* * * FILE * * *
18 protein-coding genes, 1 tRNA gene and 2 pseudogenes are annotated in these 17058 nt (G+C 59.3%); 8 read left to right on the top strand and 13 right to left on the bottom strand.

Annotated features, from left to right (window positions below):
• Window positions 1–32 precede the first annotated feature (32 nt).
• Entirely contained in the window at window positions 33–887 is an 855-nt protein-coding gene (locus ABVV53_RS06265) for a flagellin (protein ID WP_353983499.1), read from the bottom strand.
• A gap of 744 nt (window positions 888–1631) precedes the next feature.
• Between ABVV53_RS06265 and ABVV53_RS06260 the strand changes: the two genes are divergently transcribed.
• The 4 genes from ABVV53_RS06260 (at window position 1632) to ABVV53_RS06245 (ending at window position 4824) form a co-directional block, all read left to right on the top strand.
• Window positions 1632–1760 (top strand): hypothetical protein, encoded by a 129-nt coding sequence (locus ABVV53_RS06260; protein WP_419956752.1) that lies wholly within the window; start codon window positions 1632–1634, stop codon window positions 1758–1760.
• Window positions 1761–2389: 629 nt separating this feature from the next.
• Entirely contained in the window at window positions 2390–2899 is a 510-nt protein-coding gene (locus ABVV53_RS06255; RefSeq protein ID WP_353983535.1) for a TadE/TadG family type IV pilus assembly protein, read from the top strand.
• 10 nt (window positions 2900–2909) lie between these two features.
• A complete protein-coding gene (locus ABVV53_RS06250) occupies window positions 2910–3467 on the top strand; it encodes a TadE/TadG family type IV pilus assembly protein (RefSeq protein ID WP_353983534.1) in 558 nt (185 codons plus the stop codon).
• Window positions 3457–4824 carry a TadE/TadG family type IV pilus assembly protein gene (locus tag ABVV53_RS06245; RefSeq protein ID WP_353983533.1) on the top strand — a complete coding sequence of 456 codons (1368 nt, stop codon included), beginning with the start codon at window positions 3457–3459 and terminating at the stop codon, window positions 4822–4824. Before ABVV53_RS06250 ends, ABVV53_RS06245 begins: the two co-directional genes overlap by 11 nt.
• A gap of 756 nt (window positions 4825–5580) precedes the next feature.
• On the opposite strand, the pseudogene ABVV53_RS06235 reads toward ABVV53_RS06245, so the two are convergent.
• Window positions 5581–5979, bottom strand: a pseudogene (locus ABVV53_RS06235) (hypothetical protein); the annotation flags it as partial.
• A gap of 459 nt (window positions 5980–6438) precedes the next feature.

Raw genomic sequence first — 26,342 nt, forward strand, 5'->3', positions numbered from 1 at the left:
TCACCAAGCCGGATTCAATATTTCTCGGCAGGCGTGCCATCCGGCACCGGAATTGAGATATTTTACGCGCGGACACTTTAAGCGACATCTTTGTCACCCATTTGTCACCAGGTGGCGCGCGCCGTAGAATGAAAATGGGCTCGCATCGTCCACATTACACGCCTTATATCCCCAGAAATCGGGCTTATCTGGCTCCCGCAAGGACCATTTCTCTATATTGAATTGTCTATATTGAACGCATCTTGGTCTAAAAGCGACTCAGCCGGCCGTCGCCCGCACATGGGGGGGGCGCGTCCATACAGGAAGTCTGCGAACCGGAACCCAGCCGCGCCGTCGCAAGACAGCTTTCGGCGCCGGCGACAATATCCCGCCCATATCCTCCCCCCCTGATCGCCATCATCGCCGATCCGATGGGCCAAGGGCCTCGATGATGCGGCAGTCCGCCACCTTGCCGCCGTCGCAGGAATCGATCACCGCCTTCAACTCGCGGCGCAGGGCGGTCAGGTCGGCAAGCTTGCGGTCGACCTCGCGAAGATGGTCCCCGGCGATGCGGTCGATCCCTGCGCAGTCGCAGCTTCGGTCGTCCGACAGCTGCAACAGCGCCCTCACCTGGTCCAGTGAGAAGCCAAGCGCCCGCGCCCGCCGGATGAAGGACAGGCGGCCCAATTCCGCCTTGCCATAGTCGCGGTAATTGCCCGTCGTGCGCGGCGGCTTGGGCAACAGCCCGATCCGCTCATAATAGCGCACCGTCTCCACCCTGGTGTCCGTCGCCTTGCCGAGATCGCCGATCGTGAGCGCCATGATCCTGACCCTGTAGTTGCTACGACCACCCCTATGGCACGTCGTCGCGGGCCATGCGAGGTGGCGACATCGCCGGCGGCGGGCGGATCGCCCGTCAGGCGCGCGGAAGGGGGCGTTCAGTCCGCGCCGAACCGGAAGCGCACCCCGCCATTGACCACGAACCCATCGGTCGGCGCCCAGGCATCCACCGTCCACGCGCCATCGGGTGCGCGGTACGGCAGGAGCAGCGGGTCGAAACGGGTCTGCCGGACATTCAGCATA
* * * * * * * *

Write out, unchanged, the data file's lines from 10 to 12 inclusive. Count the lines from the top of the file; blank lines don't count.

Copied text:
• Entirely contained in the window at window positions 2390–2899 is a 510-nt protein-coding gene (locus ABVV53_RS06255; RefSeq protein ID WP_353983535.1) for a TadE/TadG family type IV pilus assembly protein, read from the top strand.
• 10 nt (window positions 2900–2909) lie between these two features.
• A complete protein-coding gene (locus ABVV53_RS06250) occupies window positions 2910–3467 on the top strand; it encodes a TadE/TadG family type IV pilus assembly protein (RefSeq protein ID WP_353983534.1) in 558 nt (185 codons plus the stop codon).